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Topic Title: "Official" guidance on metal consumer units on TT
Topic Summary: Has any been published yet?...
Created On: 06 November 2017 05:52 PM
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 06 November 2017 05:52 PM
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Hi peeps,

I am having a little debate with another about metal consumer units on TT installs.

There are a few areas of concern as I see them, all centred around the case of the consumer unit becoming live and inadequate fault current flowing to cause ADS.

The first scenario is if the incoming line conductor becomes detached from the incoming side of the main switch and contacts the enclosure.

The second is the single insulated flexible wiring on the line side within the enclosure shorting out on the body of the enclosure.

The third would be one of the main internal flexible Neutral links becoming detached from the N bar upstream of the RCD's, and contacting the body of the consumer unit.

The fourth would be chafing of the incoming line conductor against the body of the consumer unit and then this shorting to the housing.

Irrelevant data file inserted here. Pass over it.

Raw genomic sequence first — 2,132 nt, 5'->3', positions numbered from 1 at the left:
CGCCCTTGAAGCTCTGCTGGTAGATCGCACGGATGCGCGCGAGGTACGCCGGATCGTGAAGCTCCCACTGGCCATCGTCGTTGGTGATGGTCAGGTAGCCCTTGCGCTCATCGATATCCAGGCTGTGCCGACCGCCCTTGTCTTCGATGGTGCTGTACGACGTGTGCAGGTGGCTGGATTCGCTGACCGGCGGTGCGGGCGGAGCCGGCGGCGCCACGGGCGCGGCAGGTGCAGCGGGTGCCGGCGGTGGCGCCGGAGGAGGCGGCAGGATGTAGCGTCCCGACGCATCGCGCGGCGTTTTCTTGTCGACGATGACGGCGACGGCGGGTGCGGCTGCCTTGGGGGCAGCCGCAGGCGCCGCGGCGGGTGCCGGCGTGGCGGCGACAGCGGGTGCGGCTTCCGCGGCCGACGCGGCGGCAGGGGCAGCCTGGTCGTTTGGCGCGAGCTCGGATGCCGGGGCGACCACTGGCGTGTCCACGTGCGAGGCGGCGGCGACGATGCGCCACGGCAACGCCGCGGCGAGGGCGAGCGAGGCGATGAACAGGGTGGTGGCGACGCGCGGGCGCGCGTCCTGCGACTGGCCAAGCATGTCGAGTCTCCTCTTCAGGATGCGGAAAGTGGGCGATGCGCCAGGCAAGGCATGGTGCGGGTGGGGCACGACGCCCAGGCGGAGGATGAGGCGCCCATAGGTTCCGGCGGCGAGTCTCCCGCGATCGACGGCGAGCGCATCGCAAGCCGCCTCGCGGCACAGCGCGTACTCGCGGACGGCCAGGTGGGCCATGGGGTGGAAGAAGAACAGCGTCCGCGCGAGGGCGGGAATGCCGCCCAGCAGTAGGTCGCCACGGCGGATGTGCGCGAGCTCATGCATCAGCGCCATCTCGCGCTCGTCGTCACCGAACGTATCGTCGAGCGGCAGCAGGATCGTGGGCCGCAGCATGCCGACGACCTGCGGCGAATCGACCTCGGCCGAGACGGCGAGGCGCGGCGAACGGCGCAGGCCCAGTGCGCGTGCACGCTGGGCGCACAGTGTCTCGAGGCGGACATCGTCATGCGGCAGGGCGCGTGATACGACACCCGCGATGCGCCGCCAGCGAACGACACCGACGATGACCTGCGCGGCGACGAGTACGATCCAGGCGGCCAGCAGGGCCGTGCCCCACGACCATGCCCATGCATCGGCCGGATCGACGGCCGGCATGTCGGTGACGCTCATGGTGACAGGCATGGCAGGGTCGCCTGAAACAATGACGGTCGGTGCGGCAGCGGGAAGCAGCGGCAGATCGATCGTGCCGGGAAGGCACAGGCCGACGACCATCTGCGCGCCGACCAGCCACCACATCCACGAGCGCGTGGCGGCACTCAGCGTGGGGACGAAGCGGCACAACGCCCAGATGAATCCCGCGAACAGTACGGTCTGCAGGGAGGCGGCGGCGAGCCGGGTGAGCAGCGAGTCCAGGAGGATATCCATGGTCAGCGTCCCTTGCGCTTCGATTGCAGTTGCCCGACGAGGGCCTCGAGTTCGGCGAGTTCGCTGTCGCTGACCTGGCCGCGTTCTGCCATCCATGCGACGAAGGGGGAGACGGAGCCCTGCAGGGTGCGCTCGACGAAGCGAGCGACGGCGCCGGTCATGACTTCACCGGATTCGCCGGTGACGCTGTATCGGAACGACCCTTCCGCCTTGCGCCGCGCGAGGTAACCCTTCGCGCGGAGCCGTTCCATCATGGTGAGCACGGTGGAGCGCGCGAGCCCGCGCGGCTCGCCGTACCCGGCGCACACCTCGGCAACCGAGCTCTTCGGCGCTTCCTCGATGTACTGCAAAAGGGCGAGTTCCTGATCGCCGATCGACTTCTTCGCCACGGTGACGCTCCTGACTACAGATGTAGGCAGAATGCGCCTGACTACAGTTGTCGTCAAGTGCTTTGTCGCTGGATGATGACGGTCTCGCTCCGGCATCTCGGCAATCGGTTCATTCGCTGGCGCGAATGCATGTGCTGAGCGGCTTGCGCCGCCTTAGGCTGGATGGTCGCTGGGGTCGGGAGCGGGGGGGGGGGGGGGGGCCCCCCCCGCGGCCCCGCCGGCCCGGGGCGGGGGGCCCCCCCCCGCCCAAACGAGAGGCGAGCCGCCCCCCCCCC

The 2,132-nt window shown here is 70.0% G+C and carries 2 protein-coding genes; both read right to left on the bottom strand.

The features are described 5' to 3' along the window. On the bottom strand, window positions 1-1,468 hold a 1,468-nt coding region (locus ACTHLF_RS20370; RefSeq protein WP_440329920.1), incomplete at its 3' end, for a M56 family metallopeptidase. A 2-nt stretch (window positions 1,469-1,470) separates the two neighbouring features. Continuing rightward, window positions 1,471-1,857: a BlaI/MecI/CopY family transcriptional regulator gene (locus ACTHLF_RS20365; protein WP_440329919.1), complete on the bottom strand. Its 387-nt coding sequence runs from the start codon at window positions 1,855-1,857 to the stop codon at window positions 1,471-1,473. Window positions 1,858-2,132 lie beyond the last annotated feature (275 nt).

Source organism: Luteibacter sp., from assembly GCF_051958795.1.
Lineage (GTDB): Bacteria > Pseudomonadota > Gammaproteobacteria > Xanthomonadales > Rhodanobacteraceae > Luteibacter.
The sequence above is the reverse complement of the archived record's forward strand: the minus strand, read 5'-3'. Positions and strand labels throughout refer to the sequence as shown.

These would cause the enclosure and thus all conductive metalwork in the installation to rise to mains potential with the fault current flowing being proportional to the Zs at the consumer unit, it would unlikely be an adequate fault current to cause ADS via the DNO fuse.

They are unlikely failure modes I admit, but they are there.

Is there any official guidance published as yet with regard to the use of glands, "tails clamps", 100mA S-type as main switch etc. please?

I have looked but, as yet found, not much!

I think that the 4th one can be resolved with suitable thought to how the tails enter the board, gland etc. plus taking the sheath right up to the incoming terminal provides additional mechanical protection to the wiring right up to the point of connection.

Fitting a "tails clamp" would tie both L & N tails together and hold them in place with regard to the body of the consumer unit, thus not allowing them to move out of position, which would address that potential failure mode.